For more than four decades, Albert Woodfox has been in solitary confinement in Louisiana. This week, a federal judge said the inmate — the last of the so-called “Angola Three” still behind bars — should be released, though the state quickly filed a motion seeking to keep him incarcerated.

Woodfox was sent to solitary for the killing of Brent Miller, a prison guard at the Louisiana State Penitentiary who was stabbed in April 1972. Woodfox is one of the “Angola Three,” a high-profile trio of inmates held in isolation who became the focus of international efforts decrying the prison conditions. 

On Monday, a judge ordered that Woodfox be released and barred a third trial for the inmate, who has been convicted twice before and saw the convictions overturned both times.

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“Mr. Woodfox has remained in the extraordinary conditions of solitary confinement for approximately forty years now, and yet today there is no valid conviction holding him in prison, let alone solitary confinement,” Judge James J. Brady of the U.S. District Court for the Middle District of Louisiana wrote in his order Monday.

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However, a day later, Woodfox remained incarcerated in the West Feliciana parish jail about 30 miles north of Baton Rouge. On Tuesday, the office of Louisiana Attorney General James D. “Buddy” Caldwell filed an emergency stay motion with the U.S. Court of Appeals for the 5th Circuit trying to prevent Woodfox’s release.

The appeals court granted a temporary stay Tuesday.

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“We are hopeful that the Court of Appeals will grant this stay, for the sake of the families of his victims and the multiple juries and grand juries that independently determined that this inmate should be held accountable for his multiple crimes,” Aaron Sadler, a spokesman for Caldwell, had said in an e-mail before the stay was granted.

Sadler said in a statement after Brady’s order was released that the decision “arbitrarily sets aside jury decisions and gives a free pass to a murderer based on faulty procedural issues.”

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Still, attorneys for Woodfox said they “are optimistic” that the state will ultimately comply with the order and release Woodfox.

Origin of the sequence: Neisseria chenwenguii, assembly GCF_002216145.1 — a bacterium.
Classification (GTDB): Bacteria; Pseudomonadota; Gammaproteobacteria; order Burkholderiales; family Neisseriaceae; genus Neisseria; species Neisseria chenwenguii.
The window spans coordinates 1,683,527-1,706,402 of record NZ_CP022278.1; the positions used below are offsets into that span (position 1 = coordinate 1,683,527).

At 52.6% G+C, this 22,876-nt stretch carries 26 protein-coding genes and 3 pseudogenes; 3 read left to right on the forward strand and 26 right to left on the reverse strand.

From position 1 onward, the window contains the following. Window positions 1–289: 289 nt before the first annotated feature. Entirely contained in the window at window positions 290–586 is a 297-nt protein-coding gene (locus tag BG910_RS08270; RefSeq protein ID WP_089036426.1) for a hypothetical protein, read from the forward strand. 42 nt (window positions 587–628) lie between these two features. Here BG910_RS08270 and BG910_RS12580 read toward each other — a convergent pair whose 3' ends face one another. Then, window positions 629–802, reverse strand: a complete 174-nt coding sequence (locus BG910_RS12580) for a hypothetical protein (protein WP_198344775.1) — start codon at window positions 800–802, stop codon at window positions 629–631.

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“There is nothing arbitrary about the federal court’s ruling, which is carefully considered and relies on firmly established law,” George Kendall and Carine Williams, his attorneys, said in a statement Tuesday. “As that law requires, under the extraordinary circumstances of this case — where Mr. Woodfox has spent 40 years in solitary confinement under constitutionally invalid convictions — the only just remedy is his immediate release from prison.”

In his order, Brady cited the case’s thorny history — Woodfox was convicted of second-degree murder in 1973, but that was overturned, and he was convicted on the same count in 1998 before that was overturned — but he said there were multiple other factors that led him to determine that Woodfox should be released and not allowed to stand trial again. (Woodfox was indicted in February for the same crime.)

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These factors included Woodfox’s age and medical issues, his long stay in solitary confinement and the fact that it will be tough to mount another defense since so many of the case’s witnesses have died. In addition, Brady wrote that the evidence against Woodfox is not overwhelming and said he lacked confidence that the state could “provide a fair third trial.”

Woodfox and Herman Wallace were convicted of murder in Miller’s stabbing and placed in isolation, along with Robert King, who had been convicted of another crime. King was released in 2001, while Wallace was released in 2013; he died of cancer four days later.

In a 2011 report, Amnesty International decried the legal case against Woodfox and Wallace.

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“No physical evidence linking the men to the guard’s murder has ever been found; potentially exculpatory DNA evidence has been lost; and the convictions were based on questionable inmate testimony,” the report stated.

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That report also outlined the “clear psychological effect” solitary confinement had on the men. Research has shown that prolonged solitary confinement can have a devastating psychological impact, causing depression, anxiety and psychosis, among other things.

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